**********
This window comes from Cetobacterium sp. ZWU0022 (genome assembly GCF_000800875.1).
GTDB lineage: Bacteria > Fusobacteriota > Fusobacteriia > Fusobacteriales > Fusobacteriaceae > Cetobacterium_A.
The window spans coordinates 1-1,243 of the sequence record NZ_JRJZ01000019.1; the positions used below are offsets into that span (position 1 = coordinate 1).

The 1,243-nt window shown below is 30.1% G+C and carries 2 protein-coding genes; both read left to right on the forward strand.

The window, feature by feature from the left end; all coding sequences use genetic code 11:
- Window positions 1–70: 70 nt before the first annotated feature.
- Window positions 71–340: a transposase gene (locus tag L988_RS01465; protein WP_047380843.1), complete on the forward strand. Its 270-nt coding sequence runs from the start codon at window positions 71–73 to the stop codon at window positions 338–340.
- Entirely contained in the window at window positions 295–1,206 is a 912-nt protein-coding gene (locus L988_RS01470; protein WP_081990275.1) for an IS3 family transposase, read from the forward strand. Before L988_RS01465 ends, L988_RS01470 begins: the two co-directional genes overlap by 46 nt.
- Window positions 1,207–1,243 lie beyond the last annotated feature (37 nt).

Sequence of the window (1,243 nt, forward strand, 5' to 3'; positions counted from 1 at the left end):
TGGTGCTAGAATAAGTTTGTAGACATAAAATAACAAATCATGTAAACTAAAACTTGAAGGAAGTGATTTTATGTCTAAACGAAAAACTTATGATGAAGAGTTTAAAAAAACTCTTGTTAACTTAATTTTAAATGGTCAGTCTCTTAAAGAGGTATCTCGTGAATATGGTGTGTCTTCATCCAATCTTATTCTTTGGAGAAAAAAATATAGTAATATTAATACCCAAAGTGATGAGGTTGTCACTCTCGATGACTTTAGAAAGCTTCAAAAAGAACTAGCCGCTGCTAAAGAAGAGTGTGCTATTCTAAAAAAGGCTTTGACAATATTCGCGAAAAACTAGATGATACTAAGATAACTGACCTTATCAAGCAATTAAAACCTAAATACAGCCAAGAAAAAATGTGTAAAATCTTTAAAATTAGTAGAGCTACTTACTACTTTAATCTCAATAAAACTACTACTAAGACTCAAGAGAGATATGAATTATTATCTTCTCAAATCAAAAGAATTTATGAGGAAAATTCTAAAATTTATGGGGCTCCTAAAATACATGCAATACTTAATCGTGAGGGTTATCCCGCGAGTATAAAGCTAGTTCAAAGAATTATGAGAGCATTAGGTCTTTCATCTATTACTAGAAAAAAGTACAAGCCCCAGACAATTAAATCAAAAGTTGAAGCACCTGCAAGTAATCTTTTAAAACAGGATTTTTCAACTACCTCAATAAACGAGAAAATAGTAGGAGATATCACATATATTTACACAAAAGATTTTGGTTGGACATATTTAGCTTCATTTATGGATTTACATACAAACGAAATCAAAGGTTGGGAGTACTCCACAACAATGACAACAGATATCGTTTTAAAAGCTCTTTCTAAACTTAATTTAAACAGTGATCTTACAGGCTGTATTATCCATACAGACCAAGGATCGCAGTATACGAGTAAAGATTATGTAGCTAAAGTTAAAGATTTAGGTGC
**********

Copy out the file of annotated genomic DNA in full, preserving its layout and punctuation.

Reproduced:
This window comes from Cetobacterium sp. ZWU0022 (genome assembly GCF_000800875.1).
GTDB lineage: Bacteria > Fusobacteriota > Fusobacteriia > Fusobacteriales > Fusobacteriaceae > Cetobacterium_A.
The window spans coordinates 1-1,243 of the sequence record NZ_JRJZ01000019.1; the positions used below are offsets into that span (position 1 = coordinate 1).

The 1,243-nt window shown below is 30.1% G+C and carries 2 protein-coding genes; both read left to right on the forward strand.

The window, feature by feature from the left end; all coding sequences use genetic code 11:
- Window positions 1–70: 70 nt before the first annotated feature.
- Window positions 71–340: a transposase gene (locus tag L988_RS01465; protein WP_047380843.1), complete on the forward strand. Its 270-nt coding sequence runs from the start codon at window positions 71–73 to the stop codon at window positions 338–340.
- Entirely contained in the window at window positions 295–1,206 is a 912-nt protein-coding gene (locus L988_RS01470; protein WP_081990275.1) for an IS3 family transposase, read from the forward strand. Before L988_RS01465 ends, L988_RS01470 begins: the two co-directional genes overlap by 46 nt.
- Window positions 1,207–1,243 lie beyond the last annotated feature (37 nt).

Sequence of the window (1,243 nt, forward strand, 5' to 3'; positions counted from 1 at the left end):
TGGTGCTAGAATAAGTTTGTAGACATAAAATAACAAATCATGTAAACTAAAACTTGAAGGAAGTGATTTTATGTCTAAACGAAAAACTTATGATGAAGAGTTTAAAAAAACTCTTGTTAACTTAATTTTAAATGGTCAGTCTCTTAAAGAGGTATCTCGTGAATATGGTGTGTCTTCATCCAATCTTATTCTTTGGAGAAAAAAATATAGTAATATTAATACCCAAAGTGATGAGGTTGTCACTCTCGATGACTTTAGAAAGCTTCAAAAAGAACTAGCCGCTGCTAAAGAAGAGTGTGCTATTCTAAAAAAGGCTTTGACAATATTCGCGAAAAACTAGATGATACTAAGATAACTGACCTTATCAAGCAATTAAAACCTAAATACAGCCAAGAAAAAATGTGTAAAATCTTTAAAATTAGTAGAGCTACTTACTACTTTAATCTCAATAAAACTACTACTAAGACTCAAGAGAGATATGAATTATTATCTTCTCAAATCAAAAGAATTTATGAGGAAAATTCTAAAATTTATGGGGCTCCTAAAATACATGCAATACTTAATCGTGAGGGTTATCCCGCGAGTATAAAGCTAGTTCAAAGAATTATGAGAGCATTAGGTCTTTCATCTATTACTAGAAAAAAGTACAAGCCCCAGACAATTAAATCAAAAGTTGAAGCACCTGCAAGTAATCTTTTAAAACAGGATTTTTCAACTACCTCAATAAACGAGAAAATAGTAGGAGATATCACATATATTTACACAAAAGATTTTGGTTGGACATATTTAGCTTCATTTATGGATTTACATACAAACGAAATCAAAGGTTGGGAGTACTCCACAACAATGACAACAGATATCGTTTTAAAAGCTCTTTCTAAACTTAATTTAAACAGTGATCTTACAGGCTGTATTATCCATACAGACCAAGGATCGCAGTATACGAGTAAAGATTATGTAGCTAAAGTTAAAGATTTAGGTGC